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PRODUCTION / FUNDING Finland

Nineteen films receive production support from the Finnish Film Foundation

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- Hanna Bergholm’s Nightborn and the much-anticipated Sisu 2 are among the recipients of the total amount of €5.745 million

Nineteen films receive production support from the Finnish Film Foundation
Director Hanna Bergholm, who has received support for Nightborn (© Laura Malmivaara)

The board of the Finnish Film Foundation has granted €5.745 million worth of production support to nine fiction features, five documentaries, one documentary series and four shorts. Four of the 19 supported projects secured funding from the 50/50 production support scheme aimed at “mainstream films with a large audience potential”.

Among the chosen ones, Hanna Bergholm’s follow-up to the Sundance-premiered Hatching [+see also:
film review
trailer
interview: Hanna Bergholm
film profile
]
is already piquing interest. Nightborn, described as a horror feature about “the nightmare of motherhood”, was written by the director and Ilja Rautsi. Komeetta and Daniel Kuitunen are producing. It received €950,000.

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After the box-office success of Sisu [+see also:
film review
trailer
film profile
]
, a bloody actioner set during World War II, Jalmari Helander and producer Petri Jokiranta will now deliver a sequel for production company Cosmic Snowball (with a welcome boost of €1 million), while Bufo is set to co-produce Tarik Saleh’s Eagles of the Republic (€150,000). Previously, they collaborated on his Boy from Heaven [+see also:
film review
trailer
interview: Tarik Saleh
film profile
]
. The film will see Egypt’s most adored actor falling out of favour with the authorities – basically overnight. On the verge of losing everything, he is forced to accept the role of President al-Sissi in a biopic celebrating him. “He finds himself thrown into the inner circle of power and soon realises that he is not only in danger of losing his soul, but has literally also thrown himself into a dangerous dance of death.” Sweden’s Unlimited Stories is also on board. Johan Lindström, Linda Mutawi, Linus Stöhr Torell, Mark Lwoff, Monica Hellström, Alexandre Mallet-Guy, Misha Jaari and Toni Valla are producing.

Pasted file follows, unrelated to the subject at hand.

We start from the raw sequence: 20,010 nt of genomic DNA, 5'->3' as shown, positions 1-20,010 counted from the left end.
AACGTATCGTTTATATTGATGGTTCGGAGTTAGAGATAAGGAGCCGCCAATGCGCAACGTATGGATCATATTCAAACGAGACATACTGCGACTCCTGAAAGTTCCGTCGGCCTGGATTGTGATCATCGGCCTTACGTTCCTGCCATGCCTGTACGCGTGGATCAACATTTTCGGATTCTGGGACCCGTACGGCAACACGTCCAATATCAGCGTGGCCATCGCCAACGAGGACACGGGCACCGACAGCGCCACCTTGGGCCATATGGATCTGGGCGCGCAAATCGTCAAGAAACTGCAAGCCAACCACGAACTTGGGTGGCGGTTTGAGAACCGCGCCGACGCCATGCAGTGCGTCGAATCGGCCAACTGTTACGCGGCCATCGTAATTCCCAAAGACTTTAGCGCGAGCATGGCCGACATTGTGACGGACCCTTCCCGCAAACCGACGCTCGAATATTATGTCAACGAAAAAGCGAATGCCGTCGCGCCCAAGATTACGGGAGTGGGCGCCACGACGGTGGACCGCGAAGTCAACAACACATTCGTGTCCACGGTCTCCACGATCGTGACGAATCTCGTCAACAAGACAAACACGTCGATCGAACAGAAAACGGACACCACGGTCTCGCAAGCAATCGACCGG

Other features include Perfect Strangers by Rike Jokela (Lucy Loves Drama, €550,000) and Anna Eriksson’s E, produced by Matti Pyykkö for Ihode Management and granted €153,000. The project deals with “the spiritual loneliness of modern man and creates a modern myth about the greatest tragedy of our time”, showing a world that has turned into a desert. “The biggest threat to the protagonists is their own doppelgangers, who seek to destroy the original version of themselves.”

In Häjyt 2 (€500,000), director Aleksi Mäkelä will show a man who, freshly released from prison, returns to his old neighbourhood. Unfortunately, “grudges from the past get him involved with the drug business again, even when his nearest and dearest try to keep him out of trouble.” Jukka Helle and Markus Selin produce for Solar Films.

Among the more kid-friendly offerings is an adventure film set in Lapland during Christmas, The Elf, which received €850,000. Directed by Joonas Berghäll and Hannes Vartiainen, it’s being produced by Oktober. Ricky Rapper and the Double and Super Furball and the Lying Squirrel benefitted from the 50/50 production support. The former, directed by Samuel Harjanne, is being produced by Rimbo Salomaa and Tiina Nopola (Solar Films, €500,000); the latter is helmed by Joona Tena, and is being staged by Marko Talli, Anni Pänkäälä and Olli Haikka (Yellow Film & TV, €600,000).

On the documentary front, Grains of Paradise by Jenni Kivistö and Jussi Rastas was granted €147,000, with Ella Ruohonen producing for Väki Films. Juho-Pekka Tanskanen’s The Last Misfits by the Golden River (Danish Bear Productions) was given €53,000, while Perstuntuma secured €167,000. Peter Lindholm directs, with Mika and Niko Ritalahti producing for Silva Mysterium.

Riding with Death (Filmimaa, €281,000) focuses on “the hidden social and emotional impacts” of tuberculosis. Nina Forsman and Sakari Suuronen will deliver a “poetic film” where family secrets are revealed, using unseen archives, contemporary observational cinema and dramatised, expressive scenes. In Showtime in Helsinki (Polygraf, €160,000), Arthur Franck takes on “perhaps the most important and simultaneously the most forgotten Cold War event ever to take place”.

The documentary series Paradise in Hel by Mika Mattila tells the story of mystic Ior Bock, the myths he told and the people who followed him. Produced by Axel Högström and Satu Majava for Parad Media, and granted €130,000, it will follow his tragic life story, the rise and fall of the Bock Saga cult, and its rebirth in modern times. “The overarching theme of the series is new-age spiritualism, and the innate human desire for connection and belief,” it was teased.

Finally, the short films Love/Please by Anna Mantzaris, produced by Sweden’s Apparat and Finland’s Böhle Studios (€4,500); Juha Koiranen’s Matkalla sukulaisten luo Haminaan (Kimey, €10,000); Jussi Rautaniemi’s Strive (Bufo, €123,000); and A Woman’s Triumph by Alexander Zwart were also noticed. The latter, produced by Germany’s Komet Film and Oktober, received €21,500.

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